Pathetic. They depend on your cheeseburger fetish like you’re a wet nurse. Whatever would Sonic do without blondie? It might have to—

Not tonight, Drake demanded of himself. I’ve already given you too much. And, like the stars as one enters the city, the voices blinked out. He silently praised God for this one mercy.

When his double cheeseburger arrived, Drake didn’t recognize the male carhop waiting for payment until he heard the boy’s scratchy voice. “Need another smoke?” he asked sullenly.

Drake grimaced. “Don’t you ever get the night off?”

The carhop grunted and held out his hand. That’s when the notion overtook Drake. The only sure way to dispatch memories and fantasies of Chester, Malone, Rudy and all the others…

I give up. You know goddamn well who I am, blondie. And this is me signing off. I wanted to control you, but now I realize I’d have to take ownership of every shithead move you make. I’m done. You’re done. He’s a boy. You’re a man. You’re lonely. Nothing you snort or fuck changes any of these facts. I’ll find my own way out.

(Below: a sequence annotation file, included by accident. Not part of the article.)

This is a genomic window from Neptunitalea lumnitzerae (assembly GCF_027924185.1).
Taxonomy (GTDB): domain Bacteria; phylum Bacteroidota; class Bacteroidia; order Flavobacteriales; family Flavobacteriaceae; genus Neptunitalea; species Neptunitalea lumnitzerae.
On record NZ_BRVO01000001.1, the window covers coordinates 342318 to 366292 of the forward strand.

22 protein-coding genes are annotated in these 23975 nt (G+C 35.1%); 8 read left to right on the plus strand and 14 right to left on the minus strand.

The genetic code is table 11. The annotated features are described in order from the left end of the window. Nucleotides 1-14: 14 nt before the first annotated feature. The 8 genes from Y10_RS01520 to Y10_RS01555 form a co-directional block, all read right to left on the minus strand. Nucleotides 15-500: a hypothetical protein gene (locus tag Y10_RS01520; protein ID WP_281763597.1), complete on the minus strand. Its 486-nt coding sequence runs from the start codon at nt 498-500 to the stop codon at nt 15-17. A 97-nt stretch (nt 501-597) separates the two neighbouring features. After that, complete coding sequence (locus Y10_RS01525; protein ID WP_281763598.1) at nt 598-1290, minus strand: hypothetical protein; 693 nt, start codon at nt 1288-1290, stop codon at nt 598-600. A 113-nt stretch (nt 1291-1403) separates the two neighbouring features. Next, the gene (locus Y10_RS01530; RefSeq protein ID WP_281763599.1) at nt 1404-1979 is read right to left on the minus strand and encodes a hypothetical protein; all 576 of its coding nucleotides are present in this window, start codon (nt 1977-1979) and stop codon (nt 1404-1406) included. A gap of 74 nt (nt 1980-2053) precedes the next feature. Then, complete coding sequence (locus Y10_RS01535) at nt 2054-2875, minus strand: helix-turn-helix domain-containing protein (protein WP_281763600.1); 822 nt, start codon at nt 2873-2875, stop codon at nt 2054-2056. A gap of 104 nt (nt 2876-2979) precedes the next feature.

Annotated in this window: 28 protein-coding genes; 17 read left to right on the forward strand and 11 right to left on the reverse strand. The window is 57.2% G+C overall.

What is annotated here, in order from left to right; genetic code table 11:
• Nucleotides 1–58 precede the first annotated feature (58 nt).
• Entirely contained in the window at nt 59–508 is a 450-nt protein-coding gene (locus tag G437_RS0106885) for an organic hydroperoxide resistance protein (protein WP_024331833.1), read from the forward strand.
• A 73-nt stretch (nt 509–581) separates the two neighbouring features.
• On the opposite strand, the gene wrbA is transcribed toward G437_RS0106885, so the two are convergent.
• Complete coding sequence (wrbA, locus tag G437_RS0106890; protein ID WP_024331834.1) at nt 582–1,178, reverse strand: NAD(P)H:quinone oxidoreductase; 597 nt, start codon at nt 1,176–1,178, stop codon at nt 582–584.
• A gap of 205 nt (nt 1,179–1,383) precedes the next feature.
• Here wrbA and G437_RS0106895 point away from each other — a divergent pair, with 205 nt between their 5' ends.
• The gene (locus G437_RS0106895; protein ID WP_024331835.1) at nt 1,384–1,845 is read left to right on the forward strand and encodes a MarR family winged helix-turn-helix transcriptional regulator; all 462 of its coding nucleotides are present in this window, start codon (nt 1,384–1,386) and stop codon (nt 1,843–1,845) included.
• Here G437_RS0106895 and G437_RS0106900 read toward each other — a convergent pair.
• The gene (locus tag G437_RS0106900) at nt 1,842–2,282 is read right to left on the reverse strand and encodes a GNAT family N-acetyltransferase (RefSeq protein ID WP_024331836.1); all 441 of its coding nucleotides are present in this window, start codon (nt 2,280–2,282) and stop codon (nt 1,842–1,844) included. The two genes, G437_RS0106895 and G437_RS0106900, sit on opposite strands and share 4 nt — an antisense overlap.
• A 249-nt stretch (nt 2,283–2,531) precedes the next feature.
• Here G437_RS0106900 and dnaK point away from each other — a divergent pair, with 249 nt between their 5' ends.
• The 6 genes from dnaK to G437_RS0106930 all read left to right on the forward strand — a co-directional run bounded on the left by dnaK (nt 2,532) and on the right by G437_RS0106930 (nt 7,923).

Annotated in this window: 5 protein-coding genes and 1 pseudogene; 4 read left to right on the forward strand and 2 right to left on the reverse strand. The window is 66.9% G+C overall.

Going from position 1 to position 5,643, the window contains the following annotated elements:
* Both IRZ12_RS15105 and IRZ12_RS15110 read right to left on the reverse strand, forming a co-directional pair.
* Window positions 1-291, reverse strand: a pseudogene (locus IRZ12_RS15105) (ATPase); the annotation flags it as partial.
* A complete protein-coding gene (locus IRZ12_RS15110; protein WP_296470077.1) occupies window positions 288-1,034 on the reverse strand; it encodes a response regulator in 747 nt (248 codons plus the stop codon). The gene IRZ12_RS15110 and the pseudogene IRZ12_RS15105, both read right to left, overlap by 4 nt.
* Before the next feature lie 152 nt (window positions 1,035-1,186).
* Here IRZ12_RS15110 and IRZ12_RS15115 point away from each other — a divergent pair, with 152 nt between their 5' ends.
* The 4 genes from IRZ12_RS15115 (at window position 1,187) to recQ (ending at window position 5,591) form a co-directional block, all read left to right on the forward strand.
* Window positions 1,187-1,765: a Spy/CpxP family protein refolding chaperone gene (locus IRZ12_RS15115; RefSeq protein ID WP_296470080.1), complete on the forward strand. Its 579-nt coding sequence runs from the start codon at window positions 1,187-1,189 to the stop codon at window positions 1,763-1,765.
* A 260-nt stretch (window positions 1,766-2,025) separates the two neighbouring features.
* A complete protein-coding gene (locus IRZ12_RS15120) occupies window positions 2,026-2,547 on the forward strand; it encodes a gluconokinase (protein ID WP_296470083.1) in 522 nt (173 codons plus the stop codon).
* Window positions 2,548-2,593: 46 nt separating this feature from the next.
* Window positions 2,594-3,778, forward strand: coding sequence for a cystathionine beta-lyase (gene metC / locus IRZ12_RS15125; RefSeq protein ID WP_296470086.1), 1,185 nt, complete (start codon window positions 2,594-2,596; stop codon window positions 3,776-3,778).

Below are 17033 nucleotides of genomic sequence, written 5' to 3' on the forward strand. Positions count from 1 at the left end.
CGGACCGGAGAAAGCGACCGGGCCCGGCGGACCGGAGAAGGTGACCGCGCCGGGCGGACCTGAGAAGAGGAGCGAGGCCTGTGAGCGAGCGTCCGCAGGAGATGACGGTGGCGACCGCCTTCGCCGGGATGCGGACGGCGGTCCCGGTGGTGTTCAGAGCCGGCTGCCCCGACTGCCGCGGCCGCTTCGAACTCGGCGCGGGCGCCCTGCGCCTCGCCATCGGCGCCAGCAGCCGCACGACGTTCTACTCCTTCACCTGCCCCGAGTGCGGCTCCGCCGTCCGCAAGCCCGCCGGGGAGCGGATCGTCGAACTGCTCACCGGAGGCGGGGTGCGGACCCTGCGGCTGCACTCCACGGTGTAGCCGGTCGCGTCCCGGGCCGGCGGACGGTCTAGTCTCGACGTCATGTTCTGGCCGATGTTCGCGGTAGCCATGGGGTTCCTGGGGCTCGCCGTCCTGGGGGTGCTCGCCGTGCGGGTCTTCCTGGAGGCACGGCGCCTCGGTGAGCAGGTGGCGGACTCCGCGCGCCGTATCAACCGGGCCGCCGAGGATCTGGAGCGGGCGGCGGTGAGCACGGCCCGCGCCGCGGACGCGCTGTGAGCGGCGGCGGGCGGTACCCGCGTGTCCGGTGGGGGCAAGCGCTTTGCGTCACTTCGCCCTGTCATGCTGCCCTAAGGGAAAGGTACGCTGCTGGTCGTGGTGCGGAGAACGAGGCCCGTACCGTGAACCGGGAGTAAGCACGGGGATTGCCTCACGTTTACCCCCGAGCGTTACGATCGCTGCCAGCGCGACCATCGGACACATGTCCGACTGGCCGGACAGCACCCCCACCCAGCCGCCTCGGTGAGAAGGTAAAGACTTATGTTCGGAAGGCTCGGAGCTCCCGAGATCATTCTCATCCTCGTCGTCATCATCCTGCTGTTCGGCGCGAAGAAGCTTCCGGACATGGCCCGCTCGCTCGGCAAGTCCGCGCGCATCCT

Drake dangled the baggie of dope Malone had left him. The carhop’s eyes widened in frank amazement. Christmas came to Sonic! Drake placed the fifty on the carhop’s tray. The carhop wasn’t that attractive, he thought, but it was dark, dark enough.

“I can’t afford all that.”

“It’s not for sale,” Drake said, heartbreak barely perceptible in his voice. “When does this dive close?”

“I get off at eleven.”

Three more hours. Not long in the city, even on a weeknight. “I’ll come back.”


“You should believe me when I make a promise,” he said. “Believe it.”